Nixon and Felt: the star-crossed haters
For many, Watergate is ancient history. But for younger Americans, the claim by a 91-year-old former number 2 official at the FBI that he was the “deep throat” informer to a couple of rookie reporters at The Washington Post will come as fresh news. But, in the end, history will deal with both President Richard M. Nixon and W. Mark Felt in terms of what motivated them to act as they did.
The burr under Nixon’s saddle was his belief that he won the presidential election of 1960. Clearly, old Joe Kennedy provided the money for Chicago Mayor Richard Daly and his Cook County political machine to enable even deceased Chicago residents to “vote early and often.” Knowing he would get no support for a Cook County recount from the left-leaning and Nixon-hating mainstream media, Nixon accepted what looked like rigged elections in Illinois and Texas that made John F. Kennedy the President of the United States. But Nixon was a person who never forgot and never forgave.
W. Mark Felt spent 30 years climbing the FBI’s promotion ladder to be J. Edgar Hoover’s deputy. In 1972, as Hoover’s health was declining, Felt directed FBI agents to break into private homes without search warrants and Felt authorized illegal wire taps designed to undermine the Weather Underground Organization, a violent, anti-war, anti-establishment terrorist group that was bombing government buildings all across America. Ironically, the FBI operations directed by Felt were strikingly similar to the Watergate burglaries and wire taps.
As a lawyer, Felt had to know he was breaking the law. So, after risking imprisonment on behalf of anti-terrorism, Felt was bitterly disappointed when, on the death of J. Edgar Hoover, President Nixon named L. Patrick Gray to be the Acting Director of the FBI. Shakespeare wrote, “Hell hath no fury like a woman scorned.” Apparently, hell hath no fury like a FBI deputy director passed over for promotion.
In 1980, Felt was convicted for his Watergate-like crimes; however, during the appeals process, he was pardoned by President Reagan and never jailed. An apparently unwitting Richard Nixon sent Felt a bottle of champagne and a congratulatory note.
For the record, please note that no evidence was ever uncovered that President Nixon conceived or had prior knowledge of the Watergate break-ins. But Nixon was clearly involved in trying to frustrate FBI investigations that might link the break-ins to members of his White House staff or to members of his reelection campaign staff. That was Nixon’s fatal political error.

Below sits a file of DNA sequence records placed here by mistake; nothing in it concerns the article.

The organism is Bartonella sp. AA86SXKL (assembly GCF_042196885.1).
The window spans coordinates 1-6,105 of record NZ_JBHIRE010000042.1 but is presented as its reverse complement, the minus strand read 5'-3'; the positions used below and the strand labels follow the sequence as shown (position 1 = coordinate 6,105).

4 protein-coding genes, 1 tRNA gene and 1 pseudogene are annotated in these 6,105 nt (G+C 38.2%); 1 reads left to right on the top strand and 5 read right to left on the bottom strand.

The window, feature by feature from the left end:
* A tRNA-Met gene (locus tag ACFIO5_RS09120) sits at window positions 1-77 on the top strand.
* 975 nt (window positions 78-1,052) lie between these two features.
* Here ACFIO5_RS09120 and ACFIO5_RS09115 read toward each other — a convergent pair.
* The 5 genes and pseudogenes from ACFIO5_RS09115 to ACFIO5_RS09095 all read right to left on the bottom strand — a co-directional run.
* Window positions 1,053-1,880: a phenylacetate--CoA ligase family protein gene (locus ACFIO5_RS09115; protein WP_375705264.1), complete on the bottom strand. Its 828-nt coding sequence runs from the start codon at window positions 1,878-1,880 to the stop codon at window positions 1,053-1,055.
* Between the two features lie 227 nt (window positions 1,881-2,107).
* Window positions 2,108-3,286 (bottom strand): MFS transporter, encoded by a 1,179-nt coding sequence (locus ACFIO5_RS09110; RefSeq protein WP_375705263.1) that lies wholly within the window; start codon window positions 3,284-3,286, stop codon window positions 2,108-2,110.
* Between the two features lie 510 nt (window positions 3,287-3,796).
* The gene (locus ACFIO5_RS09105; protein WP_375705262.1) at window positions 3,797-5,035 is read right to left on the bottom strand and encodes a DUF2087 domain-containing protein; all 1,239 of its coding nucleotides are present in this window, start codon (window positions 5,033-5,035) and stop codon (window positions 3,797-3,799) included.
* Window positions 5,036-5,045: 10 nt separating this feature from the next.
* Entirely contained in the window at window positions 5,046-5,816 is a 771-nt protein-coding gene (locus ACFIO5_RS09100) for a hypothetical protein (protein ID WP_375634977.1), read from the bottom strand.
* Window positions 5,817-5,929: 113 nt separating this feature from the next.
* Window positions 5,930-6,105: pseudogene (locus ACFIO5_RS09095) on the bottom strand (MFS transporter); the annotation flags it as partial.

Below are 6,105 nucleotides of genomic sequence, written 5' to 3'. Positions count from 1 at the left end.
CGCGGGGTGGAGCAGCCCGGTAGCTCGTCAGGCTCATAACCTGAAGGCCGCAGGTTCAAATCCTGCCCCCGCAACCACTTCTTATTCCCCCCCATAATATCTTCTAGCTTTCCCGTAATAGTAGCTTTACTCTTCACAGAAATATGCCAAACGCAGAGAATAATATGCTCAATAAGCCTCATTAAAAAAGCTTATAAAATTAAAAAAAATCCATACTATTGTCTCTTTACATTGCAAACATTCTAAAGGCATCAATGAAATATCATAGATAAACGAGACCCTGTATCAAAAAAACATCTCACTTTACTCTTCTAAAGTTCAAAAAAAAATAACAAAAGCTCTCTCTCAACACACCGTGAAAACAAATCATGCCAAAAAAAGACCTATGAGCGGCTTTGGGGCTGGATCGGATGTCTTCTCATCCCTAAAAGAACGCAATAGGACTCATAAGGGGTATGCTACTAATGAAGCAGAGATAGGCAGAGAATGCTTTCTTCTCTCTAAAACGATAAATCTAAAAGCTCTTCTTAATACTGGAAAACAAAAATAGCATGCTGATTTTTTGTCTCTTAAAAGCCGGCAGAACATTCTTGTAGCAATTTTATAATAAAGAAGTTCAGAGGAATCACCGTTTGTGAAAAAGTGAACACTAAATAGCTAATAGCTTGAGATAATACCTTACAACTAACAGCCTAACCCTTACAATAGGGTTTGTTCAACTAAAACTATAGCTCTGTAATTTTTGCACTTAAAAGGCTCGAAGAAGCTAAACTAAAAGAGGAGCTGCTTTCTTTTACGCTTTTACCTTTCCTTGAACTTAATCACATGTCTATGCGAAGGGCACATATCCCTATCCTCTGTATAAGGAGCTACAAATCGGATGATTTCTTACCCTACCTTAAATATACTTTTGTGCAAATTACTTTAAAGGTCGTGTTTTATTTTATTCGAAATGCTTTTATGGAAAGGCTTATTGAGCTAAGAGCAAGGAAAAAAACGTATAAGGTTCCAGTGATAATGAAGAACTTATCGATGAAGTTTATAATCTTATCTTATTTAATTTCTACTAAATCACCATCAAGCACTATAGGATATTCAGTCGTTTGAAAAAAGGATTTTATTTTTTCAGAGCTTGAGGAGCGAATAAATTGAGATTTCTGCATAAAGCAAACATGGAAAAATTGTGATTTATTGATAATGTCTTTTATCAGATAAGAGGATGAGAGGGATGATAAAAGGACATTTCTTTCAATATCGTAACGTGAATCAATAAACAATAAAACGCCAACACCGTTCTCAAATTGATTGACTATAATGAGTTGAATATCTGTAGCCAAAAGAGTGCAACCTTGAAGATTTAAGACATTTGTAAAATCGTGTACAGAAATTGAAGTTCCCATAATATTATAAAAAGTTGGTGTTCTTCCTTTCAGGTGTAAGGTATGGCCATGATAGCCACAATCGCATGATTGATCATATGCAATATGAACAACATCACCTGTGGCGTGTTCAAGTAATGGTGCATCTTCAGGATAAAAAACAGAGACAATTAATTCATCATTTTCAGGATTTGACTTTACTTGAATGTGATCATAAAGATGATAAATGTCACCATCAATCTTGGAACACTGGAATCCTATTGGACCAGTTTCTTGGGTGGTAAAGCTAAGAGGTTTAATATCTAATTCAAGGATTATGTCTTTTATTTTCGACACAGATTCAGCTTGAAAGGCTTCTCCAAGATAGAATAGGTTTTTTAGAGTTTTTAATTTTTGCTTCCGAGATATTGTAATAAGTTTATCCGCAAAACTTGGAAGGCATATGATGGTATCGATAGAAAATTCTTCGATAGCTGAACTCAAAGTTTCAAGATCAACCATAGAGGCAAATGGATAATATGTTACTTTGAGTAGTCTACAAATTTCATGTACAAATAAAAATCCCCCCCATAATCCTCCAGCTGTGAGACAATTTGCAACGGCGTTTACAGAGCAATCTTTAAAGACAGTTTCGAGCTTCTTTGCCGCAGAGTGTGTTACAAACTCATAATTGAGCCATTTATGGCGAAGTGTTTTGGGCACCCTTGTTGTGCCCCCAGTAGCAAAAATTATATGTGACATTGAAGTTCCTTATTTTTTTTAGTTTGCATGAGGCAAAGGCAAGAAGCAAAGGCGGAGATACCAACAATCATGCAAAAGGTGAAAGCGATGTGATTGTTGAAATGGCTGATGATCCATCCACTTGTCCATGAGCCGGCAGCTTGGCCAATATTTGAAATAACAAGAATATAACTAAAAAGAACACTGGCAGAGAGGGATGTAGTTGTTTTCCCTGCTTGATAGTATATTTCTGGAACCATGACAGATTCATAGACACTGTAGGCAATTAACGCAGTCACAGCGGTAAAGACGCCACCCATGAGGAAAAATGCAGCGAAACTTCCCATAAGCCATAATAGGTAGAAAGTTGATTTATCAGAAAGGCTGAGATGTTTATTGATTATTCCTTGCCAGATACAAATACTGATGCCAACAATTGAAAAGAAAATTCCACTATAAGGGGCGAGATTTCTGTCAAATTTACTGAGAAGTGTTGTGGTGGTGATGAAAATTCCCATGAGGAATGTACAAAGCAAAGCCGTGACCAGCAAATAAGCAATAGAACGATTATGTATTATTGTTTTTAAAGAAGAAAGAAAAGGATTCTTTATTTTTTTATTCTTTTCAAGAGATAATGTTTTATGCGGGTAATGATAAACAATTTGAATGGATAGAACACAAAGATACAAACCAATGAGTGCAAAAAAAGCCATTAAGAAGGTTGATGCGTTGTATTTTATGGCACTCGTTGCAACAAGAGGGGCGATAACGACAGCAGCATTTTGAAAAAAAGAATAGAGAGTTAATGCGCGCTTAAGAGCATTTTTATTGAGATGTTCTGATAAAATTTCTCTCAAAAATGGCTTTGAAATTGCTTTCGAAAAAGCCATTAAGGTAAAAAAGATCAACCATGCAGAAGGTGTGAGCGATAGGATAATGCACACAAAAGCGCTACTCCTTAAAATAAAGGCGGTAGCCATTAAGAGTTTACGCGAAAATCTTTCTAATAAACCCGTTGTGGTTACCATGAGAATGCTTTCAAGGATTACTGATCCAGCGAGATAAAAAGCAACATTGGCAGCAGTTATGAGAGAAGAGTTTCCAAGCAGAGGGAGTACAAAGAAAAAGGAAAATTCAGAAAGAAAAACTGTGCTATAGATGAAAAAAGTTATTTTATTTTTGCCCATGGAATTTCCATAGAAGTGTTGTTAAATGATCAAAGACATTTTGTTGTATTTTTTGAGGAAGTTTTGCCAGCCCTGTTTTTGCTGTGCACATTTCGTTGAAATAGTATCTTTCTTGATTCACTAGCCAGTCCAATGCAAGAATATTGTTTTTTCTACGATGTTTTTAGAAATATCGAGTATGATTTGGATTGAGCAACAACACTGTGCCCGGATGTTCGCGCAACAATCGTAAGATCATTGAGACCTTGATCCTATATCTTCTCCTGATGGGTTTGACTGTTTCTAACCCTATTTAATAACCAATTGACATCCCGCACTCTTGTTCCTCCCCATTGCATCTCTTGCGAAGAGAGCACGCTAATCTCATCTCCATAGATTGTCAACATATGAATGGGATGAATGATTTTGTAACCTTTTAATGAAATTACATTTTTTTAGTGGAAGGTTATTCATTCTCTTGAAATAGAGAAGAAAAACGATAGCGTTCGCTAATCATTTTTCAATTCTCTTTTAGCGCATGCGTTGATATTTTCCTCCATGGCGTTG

Ironically, the Nixon-hating Mark Felt saw a sitting President trying to obstruct the FBI’s investigation of the type of break-ins for which Felt himself would be later convicted. But whatever Felt’s motivations, he had a wide array of options:
The most courageous option would have been to go directly to President Nixon and complain. Failing that, he could have gone to the Attorney General. Not as courageous, but legal and honorable, would have been to go, in secret, to the grand jury investigating the break-ins and provided secret testimony. Grand jury testimony and deliberations are secret and sealed. Felt could have continued to work for the FBI without fear of discovery. Almost assuredly, that would have led to the impeachment of President Nixon for obstruction of justice and abuse of power, and justice would have been served.
Instead, Felt met, secretly, illegally and dishonorably, with two, at the time, unknown reporters for The Washington Post in darkened parking garages to feed them bits and pieces of what Nixon was doing to obstruct the FBI from tying the White House to the Watergate break-ins. Felt made the two reporters rich and famous. Now, as Felt approaches death, his family admits pushing him to reveal his role as “deep throat” with a view to making some money for them to inherit after he dies.
So, if President Nixon did not conceive the Watergate break-ins, who did? Next week, you can read it here.
William Hamilton, a syndicated columnist, a featured commentator for USA Today and self-described “recovering lawyer and philosopher,” is the co-author of The Grand Conspiracy and The Panama Conspiracy – two thrillers about terrorism directed against the United States.
©2005. William Hamilton.